Farmers, restaurateurs and thrifty eaters -- not to mention the poor -- are all too aware that food prices have been on the rise in recent months, but evidence shows that all food is not created equal when it comes to weathering the economic winds.
Prices of perishable foods like meat, seafood and produce, both in the United States and throughout the world, are undergoing what many experts expect will be a long-term upward trajectory, but prices of processed foods, nonperishables and grains are flatlining and in some cases even falling.
Overall, food prices in the U.S. increased by 1.9 percent between April 2013 and April 2014, jumping 0.4 percent this April alone, according to the U.S. Bureau of Labor Statistics.
But meats, poultry, fish and eggs have seen a more pronounced increase in recent months, rising 1.5 percent in April and 3.9 percent between February and April, contributing to a 6.4 percent increase over the past year. Likewise, meat prices rose 2.9 percent in April, the most significant increase since November 2003, the bureau reported, while fruit and vegetable prices went up 0.7 percent and the price of dairy products rose by 0.5 percent in April, the six consecutive month of rising dairy prices.
Yet prices for other food products purchased for home consumption fell 0.2 percent in April, and the prices of cereals and bakery products did not change by a statistically significant amount last month.
The discrepancy between these two sectors of the food market has its roots in a number of long-term systemic pressures, experts say.
Christopher Barrett, an agriculture professor at Cornell University, says one key factor driving the rise in prices of perishables while the prices of non-perishable foods and basic grains remain relatively stable is the growth of the global middle class.
Demand for high-quality meats and produce increases as more of the world’s population begins to earn higher wages and moves to cities, where the significantly higher cost of delivering such goods to consumers drives prices upward throughout the globalized food system, he explained.
“Simpler products -- basic storable grains like rice and wheat, and less prestige processed products like basic breakfast cereals -- don’t enjoy the same robust relationship to income growth that perishable products do. As populations move from rural areas to urban areas they still want those fresh perishable products, and in urban areas they have a more extensive marketing chain,” he said.
“The trend is relatively robustly upward-sloping for prices for perishables, and not nearly as upward-sloping for basic processed products like flour and high-fructose corn syrup, or for basic storable staple foods: rice, wheat, flour and roots and tubers.”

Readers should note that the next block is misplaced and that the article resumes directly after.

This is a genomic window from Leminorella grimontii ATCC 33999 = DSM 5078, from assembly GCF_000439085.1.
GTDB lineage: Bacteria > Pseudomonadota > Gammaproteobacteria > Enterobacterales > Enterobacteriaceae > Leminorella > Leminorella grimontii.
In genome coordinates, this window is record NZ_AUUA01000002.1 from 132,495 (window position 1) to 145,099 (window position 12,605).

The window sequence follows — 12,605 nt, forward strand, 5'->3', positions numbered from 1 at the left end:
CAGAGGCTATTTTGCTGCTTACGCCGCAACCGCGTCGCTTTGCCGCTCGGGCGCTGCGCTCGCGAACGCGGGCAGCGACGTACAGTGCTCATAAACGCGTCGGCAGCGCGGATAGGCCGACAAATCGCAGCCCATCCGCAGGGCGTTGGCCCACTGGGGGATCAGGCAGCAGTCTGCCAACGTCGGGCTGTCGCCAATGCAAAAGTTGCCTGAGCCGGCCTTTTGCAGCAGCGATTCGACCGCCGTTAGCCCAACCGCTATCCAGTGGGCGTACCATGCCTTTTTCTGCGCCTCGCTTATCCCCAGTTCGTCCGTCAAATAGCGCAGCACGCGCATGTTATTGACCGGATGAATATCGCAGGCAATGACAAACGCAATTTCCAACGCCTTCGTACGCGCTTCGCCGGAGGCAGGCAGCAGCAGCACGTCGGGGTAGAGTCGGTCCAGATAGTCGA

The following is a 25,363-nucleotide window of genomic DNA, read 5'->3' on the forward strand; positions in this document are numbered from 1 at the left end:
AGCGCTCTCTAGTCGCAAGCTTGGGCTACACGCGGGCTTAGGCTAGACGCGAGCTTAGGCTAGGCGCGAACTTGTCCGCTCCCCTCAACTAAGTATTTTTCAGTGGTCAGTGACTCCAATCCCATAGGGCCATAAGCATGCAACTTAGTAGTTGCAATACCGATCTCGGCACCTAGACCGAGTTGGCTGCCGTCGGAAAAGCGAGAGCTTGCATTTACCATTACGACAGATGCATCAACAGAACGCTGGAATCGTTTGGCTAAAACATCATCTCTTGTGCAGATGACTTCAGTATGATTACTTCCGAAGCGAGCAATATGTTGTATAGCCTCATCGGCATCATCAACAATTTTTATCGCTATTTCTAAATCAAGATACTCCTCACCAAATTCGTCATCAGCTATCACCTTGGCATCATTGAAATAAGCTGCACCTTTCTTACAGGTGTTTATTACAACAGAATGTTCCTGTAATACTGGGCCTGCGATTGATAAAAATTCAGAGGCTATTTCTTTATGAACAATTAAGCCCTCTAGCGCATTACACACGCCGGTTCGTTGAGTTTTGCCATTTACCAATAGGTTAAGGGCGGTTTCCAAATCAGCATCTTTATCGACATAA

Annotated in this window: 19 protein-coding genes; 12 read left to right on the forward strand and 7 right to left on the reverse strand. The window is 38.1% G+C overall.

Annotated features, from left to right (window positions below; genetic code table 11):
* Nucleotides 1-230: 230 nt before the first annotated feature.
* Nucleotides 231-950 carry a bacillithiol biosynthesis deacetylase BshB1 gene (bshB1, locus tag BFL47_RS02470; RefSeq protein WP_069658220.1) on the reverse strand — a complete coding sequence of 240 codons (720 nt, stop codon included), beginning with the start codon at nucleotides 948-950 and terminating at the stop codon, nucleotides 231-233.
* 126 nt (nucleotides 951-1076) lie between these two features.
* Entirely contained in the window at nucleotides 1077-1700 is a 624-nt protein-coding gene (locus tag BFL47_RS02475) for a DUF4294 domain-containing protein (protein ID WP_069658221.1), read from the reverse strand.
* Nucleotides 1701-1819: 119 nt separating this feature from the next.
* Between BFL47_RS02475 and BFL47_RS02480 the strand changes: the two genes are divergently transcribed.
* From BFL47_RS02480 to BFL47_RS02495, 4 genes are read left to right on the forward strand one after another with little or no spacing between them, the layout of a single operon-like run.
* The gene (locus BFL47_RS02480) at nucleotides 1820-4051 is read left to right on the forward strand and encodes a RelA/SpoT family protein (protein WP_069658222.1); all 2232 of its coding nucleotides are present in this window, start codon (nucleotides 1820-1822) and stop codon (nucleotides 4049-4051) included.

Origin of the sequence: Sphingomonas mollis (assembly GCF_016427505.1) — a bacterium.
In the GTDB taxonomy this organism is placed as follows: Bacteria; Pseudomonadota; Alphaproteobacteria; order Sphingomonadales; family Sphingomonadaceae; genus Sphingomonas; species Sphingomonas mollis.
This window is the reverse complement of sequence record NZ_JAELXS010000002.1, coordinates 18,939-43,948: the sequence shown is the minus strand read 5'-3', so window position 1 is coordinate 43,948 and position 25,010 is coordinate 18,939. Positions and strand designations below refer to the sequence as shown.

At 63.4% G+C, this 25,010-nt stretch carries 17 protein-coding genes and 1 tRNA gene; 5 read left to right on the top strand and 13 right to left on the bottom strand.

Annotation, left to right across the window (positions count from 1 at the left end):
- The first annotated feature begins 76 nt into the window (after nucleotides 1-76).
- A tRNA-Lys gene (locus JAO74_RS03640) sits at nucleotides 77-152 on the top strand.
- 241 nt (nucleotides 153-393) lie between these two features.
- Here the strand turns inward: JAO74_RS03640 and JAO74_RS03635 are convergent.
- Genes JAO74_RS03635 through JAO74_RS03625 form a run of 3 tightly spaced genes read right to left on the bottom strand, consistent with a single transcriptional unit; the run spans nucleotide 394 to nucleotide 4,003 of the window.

Despite the fact that America’s middle class is steadily losing ground as income inequality grows in the U.S., the rise of masses of people from China to India to Africa into the middle classes exerts pressure on global food prices, which is then passed on to consumers across the world in the form of higher prices.
Dr. Milt McGiffen, vice chair for extension, Department of Botany and Plant Sciences at the University of California Riverside, says that it is natural for price pressures to “be more acute for certain commodities at certain moments,” due to their varying needs, environmental disturbances and other factors. Overall, though, he says prices of perishable food products will continue to rise due to persistent global factors that are driving the cost of food production ever higher.
“They’re going to keep going up because there’s fewer farmers, their input costs are going up, a lot of the laws make it harder and harder to do what they do, and a lot of resources they might have once had may not be there, for instance water is the one everyone’s talking about now,” he said. “Fresh produce will continue to keep costing more. … Meat has a magnifying effect because you have to feed it something, and I know fish is going up worldwide because we’ve overfished it.”
Continuing in that vein, climate change is another major contributor to rising food prices, and one that hits perishable goods particularly hard. A March report by the United Nations’ climate science panel found that the effects of climate change have already slowed increases in crop yields, stating that “[a]ll aspects of food security are potentially affected by climate change.” In particular, shifting temperatures and rainfall patterns are expected to cause food prices to increase by something between 3 percent and 84 percent by 2050, the report stated.
"Climate change is acting as a brake. We need yields to grow to meet growing demand, but already climate change is slowing those yields," Michael Oppenheimer, a Princeton professor who served as one of the report’s authors, said, according to The Guardian.
Meanwhile, the growing trend of diverting of crops to produce animal feed and biofuel causes large amounts of consumable food products to be kept out of the human food system entirely, thereby decreasing supply and driving prices upward, Barrett pointed out.
Governments can do little to help stem the rise in food prices short of dedicating more funding and resources to research and development in order to stimulate productivity growth in agriculture, Barrett said. But he says they should be sure that they don’t exacerbate the situation by taking steps that jeopardize vital food sources.
“The big disruptions come from political and policy shocks,” he said. “For instance the Russia-Ukraine situation has been a big disruption to wheat markets because these are two of the world’s biggest wheat producers.”
For the foreseeable future, it appears that foodies and families alike will have little choice but to grin and bear it as they shell out more and more money to put food on the table.